Backing up the main cast is screen legend Jack Palance, Michael Gough as Alfred Pennyworth the trusted Butler and Pat Hingle as Commissioner Gordon, Billy Dee Williams as an underused Harvey Dent with a cameo appearance by Jerry Hall. Add in some sub-plots that come to fruition by the end of the film and overall this isn’t a bad film at all, but it is a film that does have problems.
There are some major twists in the story as it unfolds and to be honest these are exciting to watch, the problem is that the focus of the script has been made on Nicholson, so I tended to savour the scenes that he wasn’t actually in to get a full feel of the film without any pull towards scene stealing, however the world that Burton has created is off the scale in terms of gothic architecture, crime and grime. Gotham City can only be described as a sleaze pit of a city that is hitting a low, Burton imagining of the locations in the film are dark, damp, crowded and literally rough and the early scenes show this to a tee. In fact the whole film is dark in nature as well, and I know at the cinema that caused a few complaints as the audience were having difficulty seeing the background sets and what was happening on screen, even the scenes set in the daytime have that grey feel to them that gives a level of depression to the audience which fits the story well, but doesn’t necessarily give a good viewing experience at the time. However the issues have been solved for the UMD release and the resolution on the screen of the PSP means that everything is visible to see and given the size of the screen of the console that is quite an achievement, oh and don’t expect any extras as this is UMD and not DVD! I’ve said this before but UMD is perfect for watching a film on the move given the fact that you just sit there with a PSP in hand. Just make sure your PSP is fully charged before leaving as mine ran out in the last third of the film, by the way the film is 126 minutes, PSP’s can only run for 120 minutes after a full charge!
The first half can be considered an origin film of Batman, yet the flashbacks do prove valuable to watch and pay attention as they are a vital turning point in the story unfolding and I thought this was a clever technique to open the film into the present day and tell how we got here through flashbacks, guess it breaks up the segments of the story to tell it in an interesting order rather than a straight timeline. There are a number of scenes that feature a car chase and the use of the Batwing in an aerial attack and these are well done, the story does get bigger as the film unfolds and even though the gadgets are bought in as and when necessary to the plot the octane level is high given the slower than expected start of the film. In fact there is more drama in this than I expected, strong dialogue accompanied by menacing stares that basically re-invented Batman as a new hero, and relegated the Adam West era once and for all given the fact that the soundtrack of the film gives a new theme to Batman that was used in all sequels and also the Animated Adventures as well with the style and flavour of the show.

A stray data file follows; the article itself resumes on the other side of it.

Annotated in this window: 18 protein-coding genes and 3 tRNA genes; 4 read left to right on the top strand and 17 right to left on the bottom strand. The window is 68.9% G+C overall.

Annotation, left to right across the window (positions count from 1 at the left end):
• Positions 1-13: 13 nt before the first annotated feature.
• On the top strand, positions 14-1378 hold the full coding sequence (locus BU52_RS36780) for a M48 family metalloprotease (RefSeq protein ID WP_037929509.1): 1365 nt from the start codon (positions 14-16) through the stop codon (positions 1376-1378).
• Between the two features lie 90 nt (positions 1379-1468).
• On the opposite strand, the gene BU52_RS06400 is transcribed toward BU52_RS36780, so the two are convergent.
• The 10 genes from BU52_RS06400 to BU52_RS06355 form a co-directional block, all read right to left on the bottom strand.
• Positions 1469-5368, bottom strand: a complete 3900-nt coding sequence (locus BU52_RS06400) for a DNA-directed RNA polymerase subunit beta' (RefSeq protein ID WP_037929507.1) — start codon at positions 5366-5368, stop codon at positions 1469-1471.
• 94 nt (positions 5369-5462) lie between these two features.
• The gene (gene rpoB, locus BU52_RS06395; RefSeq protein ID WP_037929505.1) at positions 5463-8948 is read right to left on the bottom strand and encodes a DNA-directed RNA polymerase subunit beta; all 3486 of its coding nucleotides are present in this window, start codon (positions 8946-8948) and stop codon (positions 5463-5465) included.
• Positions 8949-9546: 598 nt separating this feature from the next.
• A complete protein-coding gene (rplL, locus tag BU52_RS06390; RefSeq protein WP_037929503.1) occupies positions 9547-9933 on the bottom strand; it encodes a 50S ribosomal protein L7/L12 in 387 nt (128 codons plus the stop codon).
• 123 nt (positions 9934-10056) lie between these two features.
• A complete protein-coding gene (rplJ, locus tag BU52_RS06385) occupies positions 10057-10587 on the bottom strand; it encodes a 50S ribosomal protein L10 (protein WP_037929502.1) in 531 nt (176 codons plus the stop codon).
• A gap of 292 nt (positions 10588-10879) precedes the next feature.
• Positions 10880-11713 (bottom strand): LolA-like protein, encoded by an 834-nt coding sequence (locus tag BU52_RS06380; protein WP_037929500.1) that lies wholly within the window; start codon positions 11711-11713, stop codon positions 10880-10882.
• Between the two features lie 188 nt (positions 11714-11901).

Overall it isn’t a bad film at all to watch, it entertains and is rated as a 15 certificate as this is the unedited version, the cinematic release was controversially given a brand new specially created rating of 12, and my problem watching this is Jack Nicholson doing the scene stealing from other characters which kind of unbalances the film a little. Keaton wouldn’t come into full bloom as Bruce Wayne/ Batman until the sequel and here you get the idea that his role has been toned down to a level of secondary character, which is a shame as he is the hero of the piece and deserves more than what he actually got, although time has shown to me that after watching this again that Keaton was simply the perfect choice for the part at the time.
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Great film. I like the Batmobile in this movie over the tank like thing we got in the Nolan flicks. I liked Jack as the Joker although I agree that he steals the show when on screen.
Deesrev 01.05.2011 23:37
Another one of your excellent film reviews. I love these escapism movies, Batman and sequels being among my top favourites. Ditto on the 'clever technique' of flashbacks too; Will be back to upgrade VH to an E asap. I’m fairly behind on my E list but promise that I will be back xXx